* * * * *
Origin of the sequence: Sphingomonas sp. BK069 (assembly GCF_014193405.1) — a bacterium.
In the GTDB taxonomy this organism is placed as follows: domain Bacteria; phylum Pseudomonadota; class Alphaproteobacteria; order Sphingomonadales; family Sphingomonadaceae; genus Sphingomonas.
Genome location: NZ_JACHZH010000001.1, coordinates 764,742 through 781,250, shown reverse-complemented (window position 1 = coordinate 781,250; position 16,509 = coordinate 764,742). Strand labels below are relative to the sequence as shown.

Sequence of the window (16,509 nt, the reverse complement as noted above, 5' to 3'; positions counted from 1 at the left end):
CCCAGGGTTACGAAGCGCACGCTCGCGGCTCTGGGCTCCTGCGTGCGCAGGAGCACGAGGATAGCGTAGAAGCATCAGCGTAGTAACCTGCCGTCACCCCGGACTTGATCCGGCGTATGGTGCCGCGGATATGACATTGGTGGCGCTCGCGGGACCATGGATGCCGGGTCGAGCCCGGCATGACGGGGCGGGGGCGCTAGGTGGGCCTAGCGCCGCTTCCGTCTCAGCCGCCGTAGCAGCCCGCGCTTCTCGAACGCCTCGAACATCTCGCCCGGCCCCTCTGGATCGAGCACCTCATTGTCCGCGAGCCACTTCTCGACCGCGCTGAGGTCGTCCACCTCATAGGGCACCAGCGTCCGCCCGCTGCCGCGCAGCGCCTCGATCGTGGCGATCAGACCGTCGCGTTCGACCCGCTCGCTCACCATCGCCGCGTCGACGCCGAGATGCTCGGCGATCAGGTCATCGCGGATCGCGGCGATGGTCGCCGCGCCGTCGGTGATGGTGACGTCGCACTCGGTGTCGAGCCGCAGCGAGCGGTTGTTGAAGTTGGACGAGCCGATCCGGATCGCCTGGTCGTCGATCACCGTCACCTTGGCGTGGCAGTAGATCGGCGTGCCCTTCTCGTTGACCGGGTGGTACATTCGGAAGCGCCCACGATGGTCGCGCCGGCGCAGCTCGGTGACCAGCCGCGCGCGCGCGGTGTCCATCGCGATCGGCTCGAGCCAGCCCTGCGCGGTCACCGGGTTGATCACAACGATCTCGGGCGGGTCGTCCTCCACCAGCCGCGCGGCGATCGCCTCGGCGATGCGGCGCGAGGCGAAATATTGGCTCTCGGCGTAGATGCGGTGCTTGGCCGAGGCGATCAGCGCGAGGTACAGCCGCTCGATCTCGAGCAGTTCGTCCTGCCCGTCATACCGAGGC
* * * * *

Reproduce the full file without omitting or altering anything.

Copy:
Origin of the sequence: Sphingomonas sp. BK069 (assembly GCF_014193405.1) — a bacterium.
In the GTDB taxonomy this organism is placed as follows: domain Bacteria; phylum Pseudomonadota; class Alphaproteobacteria; order Sphingomonadales; family Sphingomonadaceae; genus Sphingomonas.
Genome location: NZ_JACHZH010000001.1, coordinates 764,742 through 781,250, shown reverse-complemented (window position 1 = coordinate 781,250; position 16,509 = coordinate 764,742). Strand labels below are relative to the sequence as shown.

Sequence of the window (16,509 nt, the reverse complement as noted above, 5' to 3'; positions counted from 1 at the left end):
CCCAGGGTTACGAAGCGCACGCTCGCGGCTCTGGGCTCCTGCGTGCGCAGGAGCACGAGGATAGCGTAGAAGCATCAGCGTAGTAACCTGCCGTCACCCCGGACTTGATCCGGCGTATGGTGCCGCGGATATGACATTGGTGGCGCTCGCGGGACCATGGATGCCGGGTCGAGCCCGGCATGACGGGGCGGGGGCGCTAGGTGGGCCTAGCGCCGCTTCCGTCTCAGCCGCCGTAGCAGCCCGCGCTTCTCGAACGCCTCGAACATCTCGCCCGGCCCCTCTGGATCGAGCACCTCATTGTCCGCGAGCCACTTCTCGACCGCGCTGAGGTCGTCCACCTCATAGGGCACCAGCGTCCGCCCGCTGCCGCGCAGCGCCTCGATCGTGGCGATCAGACCGTCGCGTTCGACCCGCTCGCTCACCATCGCCGCGTCGACGCCGAGATGCTCGGCGATCAGGTCATCGCGGATCGCGGCGATGGTCGCCGCGCCGTCGGTGATGGTGACGTCGCACTCGGTGTCGAGCCGCAGCGAGCGGTTGTTGAAGTTGGACGAGCCGATCCGGATCGCCTGGTCGTCGATCACCGTCACCTTGGCGTGGCAGTAGATCGGCGTGCCCTTCTCGTTGACCGGGTGGTACATTCGGAAGCGCCCACGATGGTCGCGCCGGCGCAGCTCGGTGACCAGCCGCGCGCGCGCGGTGTCCATCGCGATCGGCTCGAGCCAGCCCTGCGCGGTCACCGGGTTGATCACAACGATCTCGGGCGGGTCGTCCTCCACCAGCCGCGCGGCGATCGCCTCGGCGATGCGGCGCGAGGCGAAATATTGGCTCTCGGCGTAGATGCGGTGCTTGGCCGAGGCGATCAGCGCGAGGTACAGCCGCTCGATCTCGAGCAGTTCGTCCTGCCCGTCATACCGAGGC